Alone now, Jody walked slowly into the school, surveying the locker-lined hallway as he went. Most of the kids were at their lockers. Most of the rest were in the hallway gabbing about boys if they were girls and girls if they were boys. The crush of kids parted like the Red Sea as Jody passed. A few of them acknowledged Jody's presence with nervous hellos, but most of them turned away and avoided eye contact with him. Jody was used to this. They all knew that his disease was not contagious, but at their age they had little idea of how to interact with someone who was crippled and dying. They wanted life to be fun and long, and Jody's presence reminded them that there were no guarantees of either. The resulting isolation was the cruelest aspect of Jody's disease. Jody had no real friends, just acquaintances. Had it not been for his Mom and Snuffles, he would probably be the loneliest person on earth, he surmised.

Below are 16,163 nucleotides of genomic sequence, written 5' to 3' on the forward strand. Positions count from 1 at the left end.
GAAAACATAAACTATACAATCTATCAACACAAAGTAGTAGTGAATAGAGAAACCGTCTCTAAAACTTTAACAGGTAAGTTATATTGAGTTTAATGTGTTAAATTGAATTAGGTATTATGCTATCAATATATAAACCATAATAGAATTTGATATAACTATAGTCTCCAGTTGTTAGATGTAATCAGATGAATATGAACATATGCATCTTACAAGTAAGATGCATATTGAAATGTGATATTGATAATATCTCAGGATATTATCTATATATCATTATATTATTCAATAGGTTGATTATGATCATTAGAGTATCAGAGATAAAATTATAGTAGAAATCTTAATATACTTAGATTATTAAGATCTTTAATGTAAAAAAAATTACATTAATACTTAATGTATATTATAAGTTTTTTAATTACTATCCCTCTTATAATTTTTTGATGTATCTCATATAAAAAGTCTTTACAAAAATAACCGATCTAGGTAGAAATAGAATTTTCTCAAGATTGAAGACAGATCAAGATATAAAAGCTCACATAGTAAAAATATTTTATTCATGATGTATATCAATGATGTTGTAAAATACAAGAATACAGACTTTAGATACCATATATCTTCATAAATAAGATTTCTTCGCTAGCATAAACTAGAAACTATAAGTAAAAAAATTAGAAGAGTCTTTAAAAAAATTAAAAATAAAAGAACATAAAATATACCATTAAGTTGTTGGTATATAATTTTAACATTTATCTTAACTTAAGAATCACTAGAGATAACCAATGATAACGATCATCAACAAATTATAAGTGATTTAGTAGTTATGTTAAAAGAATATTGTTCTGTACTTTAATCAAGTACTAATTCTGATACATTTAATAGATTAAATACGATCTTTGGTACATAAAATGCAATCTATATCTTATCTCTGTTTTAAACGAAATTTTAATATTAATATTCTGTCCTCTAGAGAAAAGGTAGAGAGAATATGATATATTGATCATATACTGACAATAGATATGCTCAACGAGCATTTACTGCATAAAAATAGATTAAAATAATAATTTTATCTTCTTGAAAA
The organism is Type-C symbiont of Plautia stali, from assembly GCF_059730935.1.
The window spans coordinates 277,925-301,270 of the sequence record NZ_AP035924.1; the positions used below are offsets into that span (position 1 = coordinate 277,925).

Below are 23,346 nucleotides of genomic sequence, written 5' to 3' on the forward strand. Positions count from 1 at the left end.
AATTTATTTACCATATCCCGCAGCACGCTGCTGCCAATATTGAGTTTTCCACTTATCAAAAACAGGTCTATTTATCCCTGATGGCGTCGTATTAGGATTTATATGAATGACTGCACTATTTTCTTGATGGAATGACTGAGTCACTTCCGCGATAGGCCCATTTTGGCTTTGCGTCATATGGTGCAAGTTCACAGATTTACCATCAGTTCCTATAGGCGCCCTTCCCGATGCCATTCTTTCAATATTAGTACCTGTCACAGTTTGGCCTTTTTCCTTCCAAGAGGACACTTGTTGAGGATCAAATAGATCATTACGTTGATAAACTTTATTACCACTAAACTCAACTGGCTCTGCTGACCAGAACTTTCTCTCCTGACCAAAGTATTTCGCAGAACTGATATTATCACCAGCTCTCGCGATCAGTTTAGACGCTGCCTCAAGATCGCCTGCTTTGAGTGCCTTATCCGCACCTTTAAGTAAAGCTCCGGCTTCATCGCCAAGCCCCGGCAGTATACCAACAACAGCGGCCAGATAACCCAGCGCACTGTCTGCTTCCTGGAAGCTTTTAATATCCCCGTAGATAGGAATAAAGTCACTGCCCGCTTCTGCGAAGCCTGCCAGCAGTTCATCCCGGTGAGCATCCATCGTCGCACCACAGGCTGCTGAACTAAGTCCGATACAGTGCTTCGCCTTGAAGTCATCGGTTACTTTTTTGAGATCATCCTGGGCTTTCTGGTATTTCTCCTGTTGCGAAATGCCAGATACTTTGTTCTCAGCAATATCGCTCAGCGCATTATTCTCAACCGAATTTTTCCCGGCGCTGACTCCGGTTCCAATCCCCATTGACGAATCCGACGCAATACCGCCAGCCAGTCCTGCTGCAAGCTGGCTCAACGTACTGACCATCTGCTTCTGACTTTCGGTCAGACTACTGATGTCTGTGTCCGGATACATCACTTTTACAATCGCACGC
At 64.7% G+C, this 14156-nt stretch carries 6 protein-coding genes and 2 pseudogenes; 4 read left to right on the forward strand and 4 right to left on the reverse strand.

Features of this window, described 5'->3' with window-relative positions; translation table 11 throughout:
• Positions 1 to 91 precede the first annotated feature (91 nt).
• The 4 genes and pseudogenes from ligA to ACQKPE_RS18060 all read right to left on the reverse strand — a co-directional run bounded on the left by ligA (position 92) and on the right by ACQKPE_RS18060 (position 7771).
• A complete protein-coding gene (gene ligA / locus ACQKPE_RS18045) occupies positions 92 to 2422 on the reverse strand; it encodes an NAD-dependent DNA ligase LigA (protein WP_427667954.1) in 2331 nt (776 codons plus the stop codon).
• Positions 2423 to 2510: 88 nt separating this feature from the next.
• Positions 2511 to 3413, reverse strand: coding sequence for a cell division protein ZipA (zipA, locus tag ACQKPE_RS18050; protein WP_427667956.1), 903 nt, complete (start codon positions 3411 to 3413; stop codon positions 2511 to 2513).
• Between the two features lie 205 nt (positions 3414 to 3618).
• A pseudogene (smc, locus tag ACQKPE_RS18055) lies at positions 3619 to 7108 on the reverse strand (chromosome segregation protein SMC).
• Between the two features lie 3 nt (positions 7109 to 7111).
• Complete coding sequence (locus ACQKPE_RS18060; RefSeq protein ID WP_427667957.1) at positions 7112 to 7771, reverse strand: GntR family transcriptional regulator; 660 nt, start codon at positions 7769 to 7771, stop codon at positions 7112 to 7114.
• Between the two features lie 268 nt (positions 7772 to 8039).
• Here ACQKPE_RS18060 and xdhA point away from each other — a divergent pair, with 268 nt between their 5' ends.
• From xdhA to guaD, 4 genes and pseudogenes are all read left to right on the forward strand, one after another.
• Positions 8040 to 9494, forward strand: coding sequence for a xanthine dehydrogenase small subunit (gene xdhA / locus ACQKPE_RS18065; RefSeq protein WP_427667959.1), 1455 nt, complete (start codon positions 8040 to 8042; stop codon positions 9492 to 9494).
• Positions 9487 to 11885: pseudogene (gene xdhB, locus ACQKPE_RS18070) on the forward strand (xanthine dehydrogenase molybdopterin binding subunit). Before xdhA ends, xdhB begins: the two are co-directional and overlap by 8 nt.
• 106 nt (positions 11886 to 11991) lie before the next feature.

Jody opened his locker and began to pull out the books that he would need for the morning's classes, scanning the hallway nervously as he did so. He never quite knew when his tormentor would strike. Jimmy didn't harass him on a daily basis, only when the mood struck him, usually about once a week. Jody had his books poised above his backpack when they were snatched. Jody groaned as Jimmy laughed and held the books above him. Where had he come from?
"You want 'em, crip? Go get 'em!" Jimmy launched the books down the hallway like frisbees. Jimmy was big for his age, bigger than any other boy in the school, though not quite as big as a few of the girls. His blonde hair was cropped in a fifties style crew cut that had the dual effect of making him look tough and stupid. He was, in fact, both. He was the prototype for all of the ninth grade bullies that had ever appeared in movies and television. He was also Jody's worst nightmare.